1. Hi Bob. Thank you for your thoughtful comment. As you suspected, I do disagree that the texts are antiracist, but I agree you absolutely must contextualize and “disrupt” them when teaching them. The reason I can’t agree about them being antiracist is that the White experience in learning about racism is centered. The Black characters are still not fully realized people. At best, perhaps the authors are well-meaning. For what it’s worth, I taught The Bluest Eye to ninth graders in Atlanta (a private Jewish school, if that makes a difference). I currently teach Song of Solomon. I am frustrated and angry on your behalf that you are spending your money for class sets of the books your students need. Thanks for the kind comment.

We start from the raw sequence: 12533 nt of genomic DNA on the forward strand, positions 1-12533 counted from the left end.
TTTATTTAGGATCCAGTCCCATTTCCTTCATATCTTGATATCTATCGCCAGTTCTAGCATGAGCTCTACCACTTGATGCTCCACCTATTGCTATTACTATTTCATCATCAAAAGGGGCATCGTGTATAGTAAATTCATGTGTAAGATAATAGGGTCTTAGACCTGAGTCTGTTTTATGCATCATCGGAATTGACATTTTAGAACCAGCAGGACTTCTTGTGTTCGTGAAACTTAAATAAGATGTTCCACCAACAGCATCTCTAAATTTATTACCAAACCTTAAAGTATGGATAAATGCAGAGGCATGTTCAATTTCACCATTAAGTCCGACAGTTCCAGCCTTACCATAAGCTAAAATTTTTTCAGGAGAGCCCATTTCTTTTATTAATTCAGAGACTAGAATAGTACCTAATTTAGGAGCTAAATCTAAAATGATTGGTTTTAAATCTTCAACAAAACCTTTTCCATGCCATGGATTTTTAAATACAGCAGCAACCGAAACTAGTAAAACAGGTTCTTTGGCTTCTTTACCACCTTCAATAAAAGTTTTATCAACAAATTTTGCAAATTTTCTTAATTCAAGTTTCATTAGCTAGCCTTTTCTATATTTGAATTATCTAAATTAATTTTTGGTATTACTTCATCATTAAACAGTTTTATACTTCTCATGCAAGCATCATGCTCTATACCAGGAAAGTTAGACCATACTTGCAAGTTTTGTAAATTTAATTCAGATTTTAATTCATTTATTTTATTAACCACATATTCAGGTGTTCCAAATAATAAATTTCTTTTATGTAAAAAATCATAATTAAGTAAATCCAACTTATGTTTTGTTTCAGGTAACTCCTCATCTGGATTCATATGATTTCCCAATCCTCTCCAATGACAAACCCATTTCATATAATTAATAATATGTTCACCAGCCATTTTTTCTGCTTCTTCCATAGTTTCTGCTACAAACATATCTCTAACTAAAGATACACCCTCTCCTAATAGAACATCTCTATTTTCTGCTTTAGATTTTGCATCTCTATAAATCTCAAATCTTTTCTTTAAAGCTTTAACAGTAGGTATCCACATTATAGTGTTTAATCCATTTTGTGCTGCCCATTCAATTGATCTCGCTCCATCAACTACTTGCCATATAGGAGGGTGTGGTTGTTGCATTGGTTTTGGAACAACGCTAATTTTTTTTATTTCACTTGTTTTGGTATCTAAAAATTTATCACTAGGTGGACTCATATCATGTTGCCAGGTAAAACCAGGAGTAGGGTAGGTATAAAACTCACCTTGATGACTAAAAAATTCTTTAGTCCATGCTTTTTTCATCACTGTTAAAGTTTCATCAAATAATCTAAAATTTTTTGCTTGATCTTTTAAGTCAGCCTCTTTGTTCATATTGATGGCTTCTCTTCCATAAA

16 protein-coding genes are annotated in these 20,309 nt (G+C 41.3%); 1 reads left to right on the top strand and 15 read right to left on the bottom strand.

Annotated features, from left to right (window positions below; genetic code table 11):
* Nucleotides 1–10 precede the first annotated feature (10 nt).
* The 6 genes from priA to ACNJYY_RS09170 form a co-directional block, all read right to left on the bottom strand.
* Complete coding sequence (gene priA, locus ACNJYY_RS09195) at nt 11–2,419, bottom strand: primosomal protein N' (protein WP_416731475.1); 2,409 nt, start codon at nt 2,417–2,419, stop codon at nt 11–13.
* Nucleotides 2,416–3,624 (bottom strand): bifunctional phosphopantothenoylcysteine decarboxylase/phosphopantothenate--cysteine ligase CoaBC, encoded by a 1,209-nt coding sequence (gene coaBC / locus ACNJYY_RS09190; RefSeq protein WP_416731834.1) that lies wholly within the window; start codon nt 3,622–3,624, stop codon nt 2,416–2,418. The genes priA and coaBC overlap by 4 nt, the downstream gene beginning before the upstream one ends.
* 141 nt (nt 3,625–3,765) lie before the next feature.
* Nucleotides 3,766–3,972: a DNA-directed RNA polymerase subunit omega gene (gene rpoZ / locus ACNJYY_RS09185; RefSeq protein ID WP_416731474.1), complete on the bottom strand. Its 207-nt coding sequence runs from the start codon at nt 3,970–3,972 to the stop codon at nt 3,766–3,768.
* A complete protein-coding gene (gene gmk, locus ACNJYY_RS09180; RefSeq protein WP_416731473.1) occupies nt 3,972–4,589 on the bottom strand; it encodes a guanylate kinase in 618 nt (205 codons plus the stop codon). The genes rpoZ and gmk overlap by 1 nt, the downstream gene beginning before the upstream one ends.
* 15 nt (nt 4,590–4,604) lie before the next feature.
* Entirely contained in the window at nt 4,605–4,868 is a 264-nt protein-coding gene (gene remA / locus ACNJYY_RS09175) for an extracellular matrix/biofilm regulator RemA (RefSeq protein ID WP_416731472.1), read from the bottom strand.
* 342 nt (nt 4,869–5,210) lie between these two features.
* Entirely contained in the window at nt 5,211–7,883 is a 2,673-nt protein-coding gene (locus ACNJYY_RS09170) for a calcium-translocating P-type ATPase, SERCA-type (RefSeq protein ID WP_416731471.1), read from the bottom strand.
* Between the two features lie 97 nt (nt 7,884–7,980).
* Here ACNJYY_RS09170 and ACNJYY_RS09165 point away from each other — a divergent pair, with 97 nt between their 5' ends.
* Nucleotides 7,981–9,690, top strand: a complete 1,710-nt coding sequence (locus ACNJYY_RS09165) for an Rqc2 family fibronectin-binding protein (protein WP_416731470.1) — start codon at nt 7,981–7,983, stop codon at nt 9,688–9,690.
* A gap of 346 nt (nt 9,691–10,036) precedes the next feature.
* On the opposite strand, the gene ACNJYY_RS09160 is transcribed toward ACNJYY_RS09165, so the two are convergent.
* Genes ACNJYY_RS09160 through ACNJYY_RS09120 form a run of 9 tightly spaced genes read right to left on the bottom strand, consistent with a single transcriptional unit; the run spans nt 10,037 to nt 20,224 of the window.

2. Well said and honestly sincere. I have made mistakes in teaching and coaching, but beating ourselves up serves no purpose. Reflect as you have and move forward with greater clarity and purpose. Good for you. Best.

    1. Thanks, Chuck. I don’t think I’m beating myself up so much as making myself accountable. As Maya Angelou says, “do the best you can until you know better. Then when you know better, do better.”